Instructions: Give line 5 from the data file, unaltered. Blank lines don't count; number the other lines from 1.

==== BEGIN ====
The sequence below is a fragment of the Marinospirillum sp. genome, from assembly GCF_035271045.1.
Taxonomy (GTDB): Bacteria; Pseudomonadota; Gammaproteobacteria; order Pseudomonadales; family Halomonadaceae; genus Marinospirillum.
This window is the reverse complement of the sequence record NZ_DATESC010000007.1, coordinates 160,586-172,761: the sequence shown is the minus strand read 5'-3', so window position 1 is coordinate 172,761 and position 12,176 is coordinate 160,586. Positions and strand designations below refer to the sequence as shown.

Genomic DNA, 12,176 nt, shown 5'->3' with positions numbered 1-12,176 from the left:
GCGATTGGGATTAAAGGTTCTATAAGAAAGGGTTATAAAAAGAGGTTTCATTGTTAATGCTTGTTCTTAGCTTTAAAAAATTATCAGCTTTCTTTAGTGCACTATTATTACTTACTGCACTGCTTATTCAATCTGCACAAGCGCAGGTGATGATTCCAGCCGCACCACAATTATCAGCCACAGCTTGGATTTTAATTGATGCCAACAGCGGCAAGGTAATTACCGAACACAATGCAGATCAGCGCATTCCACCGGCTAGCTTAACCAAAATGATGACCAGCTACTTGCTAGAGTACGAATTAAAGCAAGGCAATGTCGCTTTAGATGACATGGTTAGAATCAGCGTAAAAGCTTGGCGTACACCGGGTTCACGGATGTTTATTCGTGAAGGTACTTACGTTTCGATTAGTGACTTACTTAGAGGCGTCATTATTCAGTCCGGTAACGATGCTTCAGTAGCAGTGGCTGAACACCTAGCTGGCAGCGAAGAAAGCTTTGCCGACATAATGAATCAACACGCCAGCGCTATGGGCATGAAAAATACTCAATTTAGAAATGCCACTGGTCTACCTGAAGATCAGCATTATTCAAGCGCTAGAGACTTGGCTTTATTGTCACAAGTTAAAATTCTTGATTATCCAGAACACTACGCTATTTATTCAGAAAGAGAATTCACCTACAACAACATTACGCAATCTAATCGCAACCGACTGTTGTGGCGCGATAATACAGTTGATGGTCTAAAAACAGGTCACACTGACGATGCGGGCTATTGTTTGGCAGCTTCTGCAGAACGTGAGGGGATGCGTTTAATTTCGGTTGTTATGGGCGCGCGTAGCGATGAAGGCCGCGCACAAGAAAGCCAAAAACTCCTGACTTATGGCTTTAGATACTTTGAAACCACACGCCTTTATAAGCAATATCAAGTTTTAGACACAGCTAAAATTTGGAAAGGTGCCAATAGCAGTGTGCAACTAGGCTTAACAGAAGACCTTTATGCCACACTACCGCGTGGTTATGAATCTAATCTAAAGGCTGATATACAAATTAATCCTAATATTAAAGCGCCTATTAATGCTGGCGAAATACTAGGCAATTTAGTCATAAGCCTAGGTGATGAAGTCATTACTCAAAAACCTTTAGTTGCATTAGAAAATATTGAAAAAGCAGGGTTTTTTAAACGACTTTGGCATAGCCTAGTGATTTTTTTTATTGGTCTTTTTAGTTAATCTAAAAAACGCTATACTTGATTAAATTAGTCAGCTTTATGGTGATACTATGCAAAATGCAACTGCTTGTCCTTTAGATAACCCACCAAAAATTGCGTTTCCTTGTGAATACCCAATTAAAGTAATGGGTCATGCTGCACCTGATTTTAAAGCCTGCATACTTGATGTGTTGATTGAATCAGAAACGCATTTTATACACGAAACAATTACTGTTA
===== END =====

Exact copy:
GCGATTGGGATTAAAGGTTCTATAAGAAAGGGTTATAAAAAGAGGTTTCATTGTTAATGCTTGTTCTTAGCTTTAAAAAATTATCAGCTTTCTTTAGTGCACTATTATTACTTACTGCACTGCTTATTCAATCTGCACAAGCGCAGGTGATGATTCCAGCCGCACCACAATTATCAGCCACAGCTTGGATTTTAATTGATGCCAACAGCGGCAAGGTAATTACCGAACACAATGCAGATCAGCGCATTCCACCGGCTAGCTTAACCAAAATGATGACCAGCTACTTGCTAGAGTACGAATTAAAGCAAGGCAATGTCGCTTTAGATGACATGGTTAGAATCAGCGTAAAAGCTTGGCGTACACCGGGTTCACGGATGTTTATTCGTGAAGGTACTTACGTTTCGATTAGTGACTTACTTAGAGGCGTCATTATTCAGTCCGGTAACGATGCTTCAGTAGCAGTGGCTGAACACCTAGCTGGCAGCGAAGAAAGCTTTGCCGACATAATGAATCAACACGCCAGCGCTATGGGCATGAAAAATACTCAATTTAGAAATGCCACTGGTCTACCTGAAGATCAGCATTATTCAAGCGCTAGAGACTTGGCTTTATTGTCACAAGTTAAAATTCTTGATTATCCAGAACACTACGCTATTTATTCAGAAAGAGAATTCACCTACAACAACATTACGCAATCTAATCGCAACCGACTGTTGTGGCGCGATAATACAGTTGATGGTCTAAAAACAGGTCACACTGACGATGCGGGCTATTGTTTGGCAGCTTCTGCAGAACGTGAGGGGATGCGTTTAATTTCGGTTGTTATGGGCGCGCGTAGCGATGAAGGCCGCGCACAAGAAAGCCAAAAACTCCTGACTTATGGCTTTAGATACTTTGAAACCACACGCCTTTATAAGCAATATCAAGTTTTAGACACAGCTAAAATTTGGAAAGGTGCCAATAGCAGTGTGCAACTAGGCTTAACAGAAGACCTTTATGCCACACTACCGCGTGGTTATGAATCTAATCTAAAGGCTGATATACAAATTAATCCTAATATTAAAGCGCCTATTAATGCTGGCGAAATACTAGGCAATTTAGTCATAAGCCTAGGTGATGAAGTCATTACTCAAAAACCTTTAGTTGCATTAGAAAATATTGAAAAAGCAGGGTTTTTTAAACGACTTTGGCATAGCCTAGTGATTTTTTTTATTGGTCTTTTTAGTTAATCTAAAAAACGCTATACTTGATTAAATTAGTCAGCTTTATGGTGATACTATGCAAAATGCAACTGCTTGTCCTTTAGATAACCCACCAAAAATTGCGTTTCCTTGTGAATACCCAATTAAAGTAATGGGTCATGCTGCACCTGATTTTAAAGCCTGCATACTTGATGTGTTGATTGAATCAGAAACGCATTTTATACACGAAACAATTACTGTTA